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Film Review: Roger Ebert Doc a Titanic Love Story About Movies, Chaz & ‘Life Itself’

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Average: 5 (2 votes)

CHICAGO – We’d all be so lucky to live a full life of love, success and dignity. But earning it and then dying with it is the ultimate accomplishment.

The film festival hit “Life Itself” honestly portrays the life and death of a great man that any man or woman can strive to emulate. In the face of terminal cancer and leaving an empire and the love of your life behind, not many people can close the curtains as Roger Ebert did with so much humility, humor and grace.

HollywoodChicago.com Oscarman rating: 4.5/5.0
Rating: 4.5/5.0

But I admit it: I’m typically not a documentary kind of guy. You have to care about the person or the subject or the cause. While the filmmakers always deeply do, many fail to make you feel the same way. “Life Itself” isn’t selling you. Even if this man somehow never touched your life at all, you’ll enjoy learning about one way to live a life truly worth living.

As many documentary biographies often are, “Life Itself” isn’t simply a celebration film about the nation’s most important and influential Pulitzer Prize-winning movie critic. Rather, it’s the epitome of a true story. The film centers on why he’s a legend, all the people he touched and how he left the movie industry and life itself better than how found it.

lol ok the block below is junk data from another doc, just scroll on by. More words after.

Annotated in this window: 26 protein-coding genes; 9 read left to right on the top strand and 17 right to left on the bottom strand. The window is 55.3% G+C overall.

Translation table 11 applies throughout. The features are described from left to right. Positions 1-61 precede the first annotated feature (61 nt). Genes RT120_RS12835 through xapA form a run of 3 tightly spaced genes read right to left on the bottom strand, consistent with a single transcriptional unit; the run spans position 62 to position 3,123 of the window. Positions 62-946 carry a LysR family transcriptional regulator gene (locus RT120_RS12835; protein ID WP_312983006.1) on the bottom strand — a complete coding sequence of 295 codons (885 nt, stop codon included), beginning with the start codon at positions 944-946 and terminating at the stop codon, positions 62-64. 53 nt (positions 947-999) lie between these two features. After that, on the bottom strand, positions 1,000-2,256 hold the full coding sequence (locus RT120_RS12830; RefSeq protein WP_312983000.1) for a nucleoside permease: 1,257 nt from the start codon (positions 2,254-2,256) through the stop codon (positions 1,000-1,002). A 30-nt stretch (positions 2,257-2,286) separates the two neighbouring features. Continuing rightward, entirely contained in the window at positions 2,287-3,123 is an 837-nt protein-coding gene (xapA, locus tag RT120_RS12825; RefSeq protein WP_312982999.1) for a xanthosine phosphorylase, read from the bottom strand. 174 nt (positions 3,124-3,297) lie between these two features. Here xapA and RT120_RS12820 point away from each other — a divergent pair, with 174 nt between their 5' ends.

Like so many other movie stars and filmmakers, Chicago director Steve James was elevated to fame because Roger Ebert gave his film “Hoop Dreams” objective notoriety when it was otherwise overlooked. In today’s age of reality TV shows designed to make rising stars famous, Ebert was the original scout long before social technologies made it so easy.

StarRead Adam Fendelman’s full review of “Life Itself”.

His ability to discover rising talent and undiscovered movie gems became one of his lasting legacies. The list of people he deservingly did it for is long and the amount of people who are who they are today because of him is great. “Life Itself” hones in on a few of them including filmmakers Martin Scorsese, Werner Herzog and Errol Morris.

Fellow film critics A.O. Scott (The New York Times) and Richard Corliss (Time Magazine) are interviewed about how Ebert forevermore changed the face of movie criticism and the entertainment industry at large.

“Life Itself” features Roger Ebert, Chaz Ebert, Gene Siskel, Marlene Siskel, Martin Scorsese, Werner Herzog, A.O. Scott, Errol Morris, Ava DuVernay, Richard Corliss, Thea Flaum, Ramin Bahrani and Stephen Stanton from director Steve James. It is rated “R” for brief sexual images and nudity and language. The film has a running time of 115 minutes. “Life Itself” opened on July 4, 2014 and expands on July 11, 2014. In Chicago, it plays at Landmark Century Centre Cinema. The film is produced by CNN Films and Chicago’s Kartemquin Films. It is distributed theatrically by Magnolia Pictures and at home by Magnolia Home Entertainment.

StarContinue for Adam Fendelman’s full review of “Life Itself”.

Roger Ebert and Gene Siskel in Life Itself
Roger Ebert (center) and Gene Siskel in “Life Itself”.
Photo credit: Kevin Horan, Magnolia Pictures

StarContinue for Adam Fendelman’s full review of “Life Itself”.

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